Date of Award


Degree Type


Degree Name

Doctor of Philosophy (PhD)

Graduate Group


First Advisor

Brian Y. Chow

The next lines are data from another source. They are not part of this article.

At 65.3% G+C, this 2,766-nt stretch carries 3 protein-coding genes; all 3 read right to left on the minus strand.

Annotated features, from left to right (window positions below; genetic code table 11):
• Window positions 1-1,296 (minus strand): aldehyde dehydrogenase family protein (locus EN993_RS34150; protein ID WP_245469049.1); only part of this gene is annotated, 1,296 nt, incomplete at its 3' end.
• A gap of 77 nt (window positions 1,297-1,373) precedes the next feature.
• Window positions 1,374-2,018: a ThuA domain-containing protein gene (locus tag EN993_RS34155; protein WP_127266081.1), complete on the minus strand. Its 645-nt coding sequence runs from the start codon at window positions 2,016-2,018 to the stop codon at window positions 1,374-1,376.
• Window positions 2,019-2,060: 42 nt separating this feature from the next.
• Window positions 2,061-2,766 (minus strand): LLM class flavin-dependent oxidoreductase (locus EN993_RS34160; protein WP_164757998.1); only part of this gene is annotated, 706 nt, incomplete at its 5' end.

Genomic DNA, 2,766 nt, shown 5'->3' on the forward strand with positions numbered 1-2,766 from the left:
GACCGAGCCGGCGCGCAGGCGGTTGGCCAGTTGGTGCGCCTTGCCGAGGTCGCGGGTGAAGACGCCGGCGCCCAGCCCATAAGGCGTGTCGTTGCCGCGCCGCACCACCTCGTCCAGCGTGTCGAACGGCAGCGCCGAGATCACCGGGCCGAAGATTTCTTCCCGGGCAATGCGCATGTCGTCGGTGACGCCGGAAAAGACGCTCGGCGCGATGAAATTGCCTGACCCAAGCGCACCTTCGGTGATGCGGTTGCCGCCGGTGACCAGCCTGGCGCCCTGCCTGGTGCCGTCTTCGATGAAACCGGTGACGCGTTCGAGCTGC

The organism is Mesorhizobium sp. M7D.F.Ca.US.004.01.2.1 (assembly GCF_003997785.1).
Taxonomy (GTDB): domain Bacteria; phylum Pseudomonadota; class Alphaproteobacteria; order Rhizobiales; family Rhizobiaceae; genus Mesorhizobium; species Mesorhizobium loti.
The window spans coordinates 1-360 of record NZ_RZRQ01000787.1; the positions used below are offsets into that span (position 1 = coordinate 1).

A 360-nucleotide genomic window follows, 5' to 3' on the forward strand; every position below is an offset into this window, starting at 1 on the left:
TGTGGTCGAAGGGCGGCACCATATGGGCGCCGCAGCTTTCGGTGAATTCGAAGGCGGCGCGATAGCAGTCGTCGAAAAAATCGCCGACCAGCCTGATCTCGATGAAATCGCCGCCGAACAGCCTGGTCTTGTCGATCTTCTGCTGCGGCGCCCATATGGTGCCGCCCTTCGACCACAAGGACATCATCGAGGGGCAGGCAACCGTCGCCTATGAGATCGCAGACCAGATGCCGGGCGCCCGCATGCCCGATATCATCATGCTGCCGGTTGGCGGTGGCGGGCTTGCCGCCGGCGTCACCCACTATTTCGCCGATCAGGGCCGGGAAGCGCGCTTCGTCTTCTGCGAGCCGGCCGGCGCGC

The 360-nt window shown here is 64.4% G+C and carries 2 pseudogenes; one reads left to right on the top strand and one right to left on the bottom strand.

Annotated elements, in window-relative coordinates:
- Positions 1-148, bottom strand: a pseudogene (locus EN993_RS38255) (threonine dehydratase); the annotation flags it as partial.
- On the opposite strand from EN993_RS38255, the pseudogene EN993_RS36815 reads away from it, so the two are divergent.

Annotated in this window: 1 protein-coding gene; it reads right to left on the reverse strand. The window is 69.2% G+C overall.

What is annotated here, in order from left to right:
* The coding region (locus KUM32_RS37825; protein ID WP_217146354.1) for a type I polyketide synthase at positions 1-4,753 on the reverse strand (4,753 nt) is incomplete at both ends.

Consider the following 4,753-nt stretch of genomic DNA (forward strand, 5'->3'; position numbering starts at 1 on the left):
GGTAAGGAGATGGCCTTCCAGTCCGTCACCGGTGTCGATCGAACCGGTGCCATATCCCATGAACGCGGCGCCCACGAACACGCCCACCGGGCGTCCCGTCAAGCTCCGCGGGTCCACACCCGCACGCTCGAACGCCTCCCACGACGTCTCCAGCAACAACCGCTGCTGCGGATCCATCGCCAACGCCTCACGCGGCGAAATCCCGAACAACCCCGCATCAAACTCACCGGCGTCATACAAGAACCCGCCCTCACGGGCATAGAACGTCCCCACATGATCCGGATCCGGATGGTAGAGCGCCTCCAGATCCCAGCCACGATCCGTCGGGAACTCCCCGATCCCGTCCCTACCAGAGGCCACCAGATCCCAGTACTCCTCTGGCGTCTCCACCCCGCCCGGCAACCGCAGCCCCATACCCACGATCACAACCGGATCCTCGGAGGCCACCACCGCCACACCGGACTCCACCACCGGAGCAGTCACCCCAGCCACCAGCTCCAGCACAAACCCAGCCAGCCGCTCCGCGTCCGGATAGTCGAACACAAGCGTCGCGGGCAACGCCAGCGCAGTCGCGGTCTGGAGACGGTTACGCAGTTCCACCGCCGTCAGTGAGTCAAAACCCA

The Rho family of small GTPases coordinate actin cytoskeletal rearrangements underlying crucial cell processes including migration and mechanotransduction. Dysregulation in these signaling pathways has been associated with neurodegenerative disease and cancer. Rho GTPase signaling is tightly controlled in space and time: GTPases are activated by guanine nucleotide exchange factors (GEFs) and inactivated by GTPase accelerating proteins (GAPs) at the plasma membrane. To study Rho GTPase signaling, several optogenetic tools have been developed, most of which use light to induce a protein-protein interaction, recruiting a GTPase-activating GEF to the plasma membrane. Other optogenetic strategies involve the use of single-chain photoswitches sterically occluding a constitutively active GTPase, which can result in undesirable high dark-state activity of the tool. We sought to create single-component optogenetic tools to perturb Rho GTPase signaling at the GTPase, GEF, and GAP level, resulting in lower dark state activity and easier implementation in mammalian systems.In this work, we used BcLOV4, a fungal photoreceptor which directly binds membrane lipids in response to blue light inputs, to recruit Rho signaling proteins to the membrane, resulting in spatiotemporally precise signaling perturbation. We created BcLOV4 activation tools using the GTPase and GEF from the three best studied Rho GTPase pathways: RhoA, which induces cell contraction through stress fiber formation; Rac1, which induces sheet-like lamellipodial protrusions; and Cdc42, which induces spiky filopodial protrusions. Notably, we demonstrated that the BcLOV4 system is compatible with wildtype GTPases, resulting in lower unintended pathway activation in the dark state. We also report progress toward the creation of RhoA termination tools using GAP domains and dominant-negative GTPases, allowing for the induction of signaling activation and termination on the same optogenetic platform. Using structural knowledge we gained from Rho GTPase tool development, we created a plasmid set and cloning workflow to simplify BcLOV4 tool engineering for other signaling targets. Together, the BcLOV4 optogenetic toolbox will further the study of Rho GTPase signaling and enable others to use this technology for single-component optogenetic membrane recruitment.

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